If you think a bed and breakfast has to be in a historic building or an exotic setting, think again. Homeowners Shawn and Melissa Carver have secured a special-use permit to operate a bed and breakfast in their newer single-family home on Westside Drive in Georgetown Township, the first in the township’s history.
The Township Planning Commission reviewed the couple’s request on Nov. 1.
According to township ordinance, a bed and breakfast operation is permitted in a residential neighborhood if a special-use permit is issued. A neighbor reported that the Carvers did not have a permit.
Shawn Carver said he had been unaware that a special-use permit was needed, but when he heard about it, he applied immediately. Planning Commissioner Jeannine Bolhouse said she believes many people do this and don’t know that a special-use permit is needed.
Planning Commissioner Tim Smit expressed a concern that the single-family dwelling would become a multi-family dwelling, but was assured by other commissioners there were safeguards in place.
“This request is similar to a day care because the (continued) use is required to meet the standards,” said Chairman Greg Honderd. If problems occur, the neighbors can complain to the township and the permit may be revoked.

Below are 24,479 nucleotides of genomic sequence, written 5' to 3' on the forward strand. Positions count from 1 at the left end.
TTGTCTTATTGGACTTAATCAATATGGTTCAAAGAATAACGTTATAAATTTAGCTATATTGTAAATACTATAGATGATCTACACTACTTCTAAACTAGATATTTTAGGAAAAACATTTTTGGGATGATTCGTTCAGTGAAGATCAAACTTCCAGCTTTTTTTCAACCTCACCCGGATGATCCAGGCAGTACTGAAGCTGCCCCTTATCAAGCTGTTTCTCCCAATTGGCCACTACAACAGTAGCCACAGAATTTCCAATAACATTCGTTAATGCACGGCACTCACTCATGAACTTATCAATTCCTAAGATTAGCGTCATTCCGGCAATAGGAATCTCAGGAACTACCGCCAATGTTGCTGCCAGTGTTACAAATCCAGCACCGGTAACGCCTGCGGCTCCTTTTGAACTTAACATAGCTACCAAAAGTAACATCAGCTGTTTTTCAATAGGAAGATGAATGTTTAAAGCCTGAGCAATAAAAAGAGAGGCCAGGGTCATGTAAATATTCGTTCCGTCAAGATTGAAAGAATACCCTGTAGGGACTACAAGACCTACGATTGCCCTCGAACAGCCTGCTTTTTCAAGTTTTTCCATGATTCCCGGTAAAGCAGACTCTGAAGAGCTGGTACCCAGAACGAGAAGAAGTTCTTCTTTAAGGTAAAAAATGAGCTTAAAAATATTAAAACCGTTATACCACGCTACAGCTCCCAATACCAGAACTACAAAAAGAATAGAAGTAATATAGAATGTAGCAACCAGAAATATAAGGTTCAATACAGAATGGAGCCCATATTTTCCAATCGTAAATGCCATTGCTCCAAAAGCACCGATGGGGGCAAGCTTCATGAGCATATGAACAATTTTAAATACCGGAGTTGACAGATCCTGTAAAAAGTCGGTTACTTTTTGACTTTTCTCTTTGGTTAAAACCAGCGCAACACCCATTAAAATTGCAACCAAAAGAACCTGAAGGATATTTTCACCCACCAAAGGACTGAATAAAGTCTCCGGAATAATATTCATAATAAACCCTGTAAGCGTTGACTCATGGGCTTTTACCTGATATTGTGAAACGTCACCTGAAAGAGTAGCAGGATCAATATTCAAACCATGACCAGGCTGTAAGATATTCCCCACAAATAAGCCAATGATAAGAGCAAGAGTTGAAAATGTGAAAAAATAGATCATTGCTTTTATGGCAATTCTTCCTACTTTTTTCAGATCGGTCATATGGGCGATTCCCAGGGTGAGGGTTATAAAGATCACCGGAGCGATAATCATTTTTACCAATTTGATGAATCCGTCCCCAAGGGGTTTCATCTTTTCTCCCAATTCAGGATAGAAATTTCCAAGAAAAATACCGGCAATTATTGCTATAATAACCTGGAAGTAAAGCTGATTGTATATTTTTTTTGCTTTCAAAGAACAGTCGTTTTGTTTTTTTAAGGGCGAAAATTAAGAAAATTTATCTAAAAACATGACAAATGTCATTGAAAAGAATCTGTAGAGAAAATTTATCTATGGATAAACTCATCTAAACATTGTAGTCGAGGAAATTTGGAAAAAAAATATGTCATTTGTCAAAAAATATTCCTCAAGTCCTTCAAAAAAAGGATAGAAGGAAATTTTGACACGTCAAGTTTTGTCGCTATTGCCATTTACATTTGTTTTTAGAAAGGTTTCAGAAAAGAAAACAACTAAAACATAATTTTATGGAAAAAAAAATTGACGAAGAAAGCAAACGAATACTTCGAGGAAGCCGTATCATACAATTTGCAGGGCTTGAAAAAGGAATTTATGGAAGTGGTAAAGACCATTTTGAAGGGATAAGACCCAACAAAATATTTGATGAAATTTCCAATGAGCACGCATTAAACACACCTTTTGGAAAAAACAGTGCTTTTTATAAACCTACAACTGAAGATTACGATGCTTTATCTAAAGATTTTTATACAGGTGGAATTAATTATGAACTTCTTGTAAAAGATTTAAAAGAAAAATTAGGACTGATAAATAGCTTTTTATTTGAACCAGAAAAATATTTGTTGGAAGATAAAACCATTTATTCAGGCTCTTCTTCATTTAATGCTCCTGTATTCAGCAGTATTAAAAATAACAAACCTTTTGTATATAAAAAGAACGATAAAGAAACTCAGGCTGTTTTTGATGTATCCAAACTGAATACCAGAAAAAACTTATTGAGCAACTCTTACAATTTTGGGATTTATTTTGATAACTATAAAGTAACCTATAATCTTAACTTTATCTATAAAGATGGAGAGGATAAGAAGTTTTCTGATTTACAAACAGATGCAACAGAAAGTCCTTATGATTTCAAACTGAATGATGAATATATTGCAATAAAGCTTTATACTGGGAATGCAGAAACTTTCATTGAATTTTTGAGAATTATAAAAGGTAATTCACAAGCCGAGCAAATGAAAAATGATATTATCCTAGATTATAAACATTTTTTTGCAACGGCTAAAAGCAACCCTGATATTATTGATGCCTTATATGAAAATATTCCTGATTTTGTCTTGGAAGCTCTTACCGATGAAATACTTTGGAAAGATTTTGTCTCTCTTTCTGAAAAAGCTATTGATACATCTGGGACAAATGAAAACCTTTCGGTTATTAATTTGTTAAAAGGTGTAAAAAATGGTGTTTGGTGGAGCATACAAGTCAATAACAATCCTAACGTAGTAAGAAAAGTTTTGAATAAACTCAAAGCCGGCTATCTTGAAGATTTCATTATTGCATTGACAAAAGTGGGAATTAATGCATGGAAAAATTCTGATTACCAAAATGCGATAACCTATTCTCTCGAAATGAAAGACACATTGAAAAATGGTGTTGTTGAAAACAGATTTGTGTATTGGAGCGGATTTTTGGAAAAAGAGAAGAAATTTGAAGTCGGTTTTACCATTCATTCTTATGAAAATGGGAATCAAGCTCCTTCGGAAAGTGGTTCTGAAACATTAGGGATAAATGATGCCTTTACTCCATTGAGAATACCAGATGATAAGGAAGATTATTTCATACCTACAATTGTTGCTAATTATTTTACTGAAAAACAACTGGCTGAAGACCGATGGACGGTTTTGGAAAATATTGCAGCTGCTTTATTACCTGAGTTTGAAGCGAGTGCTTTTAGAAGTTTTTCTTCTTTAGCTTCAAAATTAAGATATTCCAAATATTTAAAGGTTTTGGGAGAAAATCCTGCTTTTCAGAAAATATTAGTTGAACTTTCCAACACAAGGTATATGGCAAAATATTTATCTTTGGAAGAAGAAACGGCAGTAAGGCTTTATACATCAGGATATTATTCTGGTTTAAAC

Although the ordinance has been in place since 1991, no other applications have been considered, according to the township zoning office.
Despite some reservations, the Planning Commission determined that standards of the ordinance were being met and unanimously approved the special-use permit. It allows the Carvers to rent one bedroom for use by three to four people.
Township Clerk Richard VanderKlok, the Township Board liaison to the Planning Commission, said the state legislature has been talking about taking away local zoning control over such residential short-term rentals and placing it with the state. The Michigan Townships Association has recommended that local boards oppose this change. Both the Senate and House versions of the bill are still in committee.